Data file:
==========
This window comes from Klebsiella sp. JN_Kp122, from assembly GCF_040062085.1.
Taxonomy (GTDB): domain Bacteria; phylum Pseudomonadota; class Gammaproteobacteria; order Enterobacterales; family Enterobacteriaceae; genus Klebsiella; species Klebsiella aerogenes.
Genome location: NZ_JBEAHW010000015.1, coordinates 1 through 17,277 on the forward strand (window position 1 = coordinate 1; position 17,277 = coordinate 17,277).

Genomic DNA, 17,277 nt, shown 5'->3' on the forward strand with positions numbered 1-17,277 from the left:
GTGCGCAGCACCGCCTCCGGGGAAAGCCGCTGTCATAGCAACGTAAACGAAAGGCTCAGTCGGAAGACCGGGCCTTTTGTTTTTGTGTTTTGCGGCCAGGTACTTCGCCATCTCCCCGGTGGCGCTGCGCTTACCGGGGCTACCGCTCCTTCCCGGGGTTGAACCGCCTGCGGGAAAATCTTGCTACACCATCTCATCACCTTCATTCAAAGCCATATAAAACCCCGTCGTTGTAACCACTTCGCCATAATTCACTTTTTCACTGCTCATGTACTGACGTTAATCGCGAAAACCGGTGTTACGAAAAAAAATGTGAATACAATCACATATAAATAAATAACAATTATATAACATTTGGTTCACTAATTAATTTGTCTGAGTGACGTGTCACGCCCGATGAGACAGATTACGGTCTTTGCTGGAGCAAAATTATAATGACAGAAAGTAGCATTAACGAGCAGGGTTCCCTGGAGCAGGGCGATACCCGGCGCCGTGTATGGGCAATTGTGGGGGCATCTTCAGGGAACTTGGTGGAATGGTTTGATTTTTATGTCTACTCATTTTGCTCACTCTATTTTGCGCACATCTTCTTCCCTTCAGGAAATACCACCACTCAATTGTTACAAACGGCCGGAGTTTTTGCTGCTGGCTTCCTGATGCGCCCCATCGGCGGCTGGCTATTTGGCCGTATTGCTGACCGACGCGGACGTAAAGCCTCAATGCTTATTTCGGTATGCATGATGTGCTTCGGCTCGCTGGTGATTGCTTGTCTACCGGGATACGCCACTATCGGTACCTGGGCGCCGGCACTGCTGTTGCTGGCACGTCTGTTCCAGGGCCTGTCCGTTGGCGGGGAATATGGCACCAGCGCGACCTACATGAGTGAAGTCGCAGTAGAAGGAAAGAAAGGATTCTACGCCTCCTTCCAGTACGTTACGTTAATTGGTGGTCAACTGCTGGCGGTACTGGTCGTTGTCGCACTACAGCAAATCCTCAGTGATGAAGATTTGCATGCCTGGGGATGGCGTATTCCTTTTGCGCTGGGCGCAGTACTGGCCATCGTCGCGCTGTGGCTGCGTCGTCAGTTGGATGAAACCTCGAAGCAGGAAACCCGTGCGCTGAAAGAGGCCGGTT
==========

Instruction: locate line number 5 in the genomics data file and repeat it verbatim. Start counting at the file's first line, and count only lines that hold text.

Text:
GTGCGCAGCACCGCCTCCGGGGAAAGCCGCTGTCATAGCAACGTAAACGAAAGGCTCAGTCGGAAGACCGGGCCTTTTGTTTTTGTGTTTTGCGGCCAGGTACTTCGCCATCTCCCCGGTGGCGCTGCGCTTACCGGGGCTACCGCTCCTTCCCGGGGTTGAACCGCCTGCGGGAAAATCTTGCTACACCATCTCATCACCTTCATTCAAAGCCATATAAAACCCCGTCGTTGTAACCACTTCGCCATAATTCACTTTTTCACTGCTCATGTACTGACGTTAATCGCGAAAACCGGTGTTACGAAAAAAAATGTGAATACAATCACATATAAATAAATAACAATTATATAACATTTGGTTCACTAATTAATTTGTCTGAGTGACGTGTCACGCCCGATGAGACAGATTACGGTCTTTGCTGGAGCAAAATTATAATGACAGAAAGTAGCATTAACGAGCAGGGTTCCCTGGAGCAGGGCGATACCCGGCGCCGTGTATGGGCAATTGTGGGGGCATCTTCAGGGAACTTGGTGGAATGGTTTGATTTTTATGTCTACTCATTTTGCTCACTCTATTTTGCGCACATCTTCTTCCCTTCAGGAAATACCACCACTCAATTGTTACAAACGGCCGGAGTTTTTGCTGCTGGCTTCCTGATGCGCCCCATCGGCGGCTGGCTATTTGGCCGTATTGCTGACCGACGCGGACGTAAAGCCTCAATGCTTATTTCGGTATGCATGATGTGCTTCGGCTCGCTGGTGATTGCTTGTCTACCGGGATACGCCACTATCGGTACCTGGGCGCCGGCACTGCTGTTGCTGGCACGTCTGTTCCAGGGCCTGTCCGTTGGCGGGGAATATGGCACCAGCGCGACCTACATGAGTGAAGTCGCAGTAGAAGGAAAGAAAGGATTCTACGCCTCCTTCCAGTACGTTACGTTAATTGGTGGTCAACTGCTGGCGGTACTGGTCGTTGTCGCACTACAGCAAATCCTCAGTGATGAAGATTTGCATGCCTGGGGATGGCGTATTCCTTTTGCGCTGGGCGCAGTACTGGCCATCGTCGCGCTGTGGCTGCGTCGTCAGTTGGATGAAACCTCGAAGCAGGAAACCCGTGCGCTGAAAGAGGCCGGTT